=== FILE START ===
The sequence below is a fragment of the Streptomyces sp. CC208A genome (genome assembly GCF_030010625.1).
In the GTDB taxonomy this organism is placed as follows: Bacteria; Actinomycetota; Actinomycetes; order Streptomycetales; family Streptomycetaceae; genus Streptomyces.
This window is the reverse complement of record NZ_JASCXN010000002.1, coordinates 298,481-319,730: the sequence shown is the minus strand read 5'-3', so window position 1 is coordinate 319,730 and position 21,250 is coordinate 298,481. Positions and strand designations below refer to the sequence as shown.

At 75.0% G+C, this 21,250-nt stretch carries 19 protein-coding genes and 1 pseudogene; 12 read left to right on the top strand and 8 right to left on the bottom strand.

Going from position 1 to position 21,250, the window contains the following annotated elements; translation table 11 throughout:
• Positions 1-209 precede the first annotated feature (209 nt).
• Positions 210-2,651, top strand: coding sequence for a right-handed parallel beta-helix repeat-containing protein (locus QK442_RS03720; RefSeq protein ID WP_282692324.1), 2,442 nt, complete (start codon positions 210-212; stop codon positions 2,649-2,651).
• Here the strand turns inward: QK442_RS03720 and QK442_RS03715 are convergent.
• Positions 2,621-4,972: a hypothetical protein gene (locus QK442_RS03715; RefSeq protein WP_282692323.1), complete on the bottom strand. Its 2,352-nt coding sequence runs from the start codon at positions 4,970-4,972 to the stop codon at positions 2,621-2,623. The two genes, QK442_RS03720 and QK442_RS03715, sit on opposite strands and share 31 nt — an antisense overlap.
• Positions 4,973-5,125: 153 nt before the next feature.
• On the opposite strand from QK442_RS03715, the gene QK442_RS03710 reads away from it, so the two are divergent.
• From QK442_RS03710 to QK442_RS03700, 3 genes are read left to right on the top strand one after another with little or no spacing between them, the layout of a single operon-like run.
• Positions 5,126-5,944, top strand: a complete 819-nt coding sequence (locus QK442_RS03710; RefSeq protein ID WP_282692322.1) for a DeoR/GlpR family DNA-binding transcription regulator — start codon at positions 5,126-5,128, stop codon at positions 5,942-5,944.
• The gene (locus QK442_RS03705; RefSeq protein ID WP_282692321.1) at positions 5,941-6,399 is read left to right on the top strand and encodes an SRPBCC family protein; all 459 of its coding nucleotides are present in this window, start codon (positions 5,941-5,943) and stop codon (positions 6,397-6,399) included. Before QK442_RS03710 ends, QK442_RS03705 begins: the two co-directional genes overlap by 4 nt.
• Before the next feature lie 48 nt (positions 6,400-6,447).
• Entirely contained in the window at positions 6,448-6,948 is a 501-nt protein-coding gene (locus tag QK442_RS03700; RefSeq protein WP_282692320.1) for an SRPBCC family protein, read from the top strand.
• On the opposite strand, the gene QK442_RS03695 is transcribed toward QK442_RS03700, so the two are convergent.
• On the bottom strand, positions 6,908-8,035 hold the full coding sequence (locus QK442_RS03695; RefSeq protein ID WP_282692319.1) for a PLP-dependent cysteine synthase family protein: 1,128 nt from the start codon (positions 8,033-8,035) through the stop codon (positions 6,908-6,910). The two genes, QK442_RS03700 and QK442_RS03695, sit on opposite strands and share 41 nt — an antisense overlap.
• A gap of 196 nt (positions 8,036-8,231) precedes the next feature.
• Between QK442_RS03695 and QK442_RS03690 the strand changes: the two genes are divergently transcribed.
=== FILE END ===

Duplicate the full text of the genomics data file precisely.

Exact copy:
The sequence below is a fragment of the Streptomyces sp. CC208A genome (genome assembly GCF_030010625.1).
In the GTDB taxonomy this organism is placed as follows: Bacteria; Actinomycetota; Actinomycetes; order Streptomycetales; family Streptomycetaceae; genus Streptomyces.
This window is the reverse complement of record NZ_JASCXN010000002.1, coordinates 298,481-319,730: the sequence shown is the minus strand read 5'-3', so window position 1 is coordinate 319,730 and position 21,250 is coordinate 298,481. Positions and strand designations below refer to the sequence as shown.

At 75.0% G+C, this 21,250-nt stretch carries 19 protein-coding genes and 1 pseudogene; 12 read left to right on the top strand and 8 right to left on the bottom strand.

Going from position 1 to position 21,250, the window contains the following annotated elements; translation table 11 throughout:
• Positions 1-209 precede the first annotated feature (209 nt).
• Positions 210-2,651, top strand: coding sequence for a right-handed parallel beta-helix repeat-containing protein (locus QK442_RS03720; RefSeq protein ID WP_282692324.1), 2,442 nt, complete (start codon positions 210-212; stop codon positions 2,649-2,651).
• Here the strand turns inward: QK442_RS03720 and QK442_RS03715 are convergent.
• Positions 2,621-4,972: a hypothetical protein gene (locus QK442_RS03715; RefSeq protein WP_282692323.1), complete on the bottom strand. Its 2,352-nt coding sequence runs from the start codon at positions 4,970-4,972 to the stop codon at positions 2,621-2,623. The two genes, QK442_RS03720 and QK442_RS03715, sit on opposite strands and share 31 nt — an antisense overlap.
• Positions 4,973-5,125: 153 nt before the next feature.
• On the opposite strand from QK442_RS03715, the gene QK442_RS03710 reads away from it, so the two are divergent.
• From QK442_RS03710 to QK442_RS03700, 3 genes are read left to right on the top strand one after another with little or no spacing between them, the layout of a single operon-like run.
• Positions 5,126-5,944, top strand: a complete 819-nt coding sequence (locus QK442_RS03710; RefSeq protein ID WP_282692322.1) for a DeoR/GlpR family DNA-binding transcription regulator — start codon at positions 5,126-5,128, stop codon at positions 5,942-5,944.
• The gene (locus QK442_RS03705; RefSeq protein ID WP_282692321.1) at positions 5,941-6,399 is read left to right on the top strand and encodes an SRPBCC family protein; all 459 of its coding nucleotides are present in this window, start codon (positions 5,941-5,943) and stop codon (positions 6,397-6,399) included. Before QK442_RS03710 ends, QK442_RS03705 begins: the two co-directional genes overlap by 4 nt.
• Before the next feature lie 48 nt (positions 6,400-6,447).
• Entirely contained in the window at positions 6,448-6,948 is a 501-nt protein-coding gene (locus tag QK442_RS03700; RefSeq protein WP_282692320.1) for an SRPBCC family protein, read from the top strand.
• On the opposite strand, the gene QK442_RS03695 is transcribed toward QK442_RS03700, so the two are convergent.
• On the bottom strand, positions 6,908-8,035 hold the full coding sequence (locus QK442_RS03695; RefSeq protein ID WP_282692319.1) for a PLP-dependent cysteine synthase family protein: 1,128 nt from the start codon (positions 8,033-8,035) through the stop codon (positions 6,908-6,910). The two genes, QK442_RS03700 and QK442_RS03695, sit on opposite strands and share 41 nt — an antisense overlap.
• A gap of 196 nt (positions 8,036-8,231) precedes the next feature.
• Between QK442_RS03695 and QK442_RS03690 the strand changes: the two genes are divergently transcribed.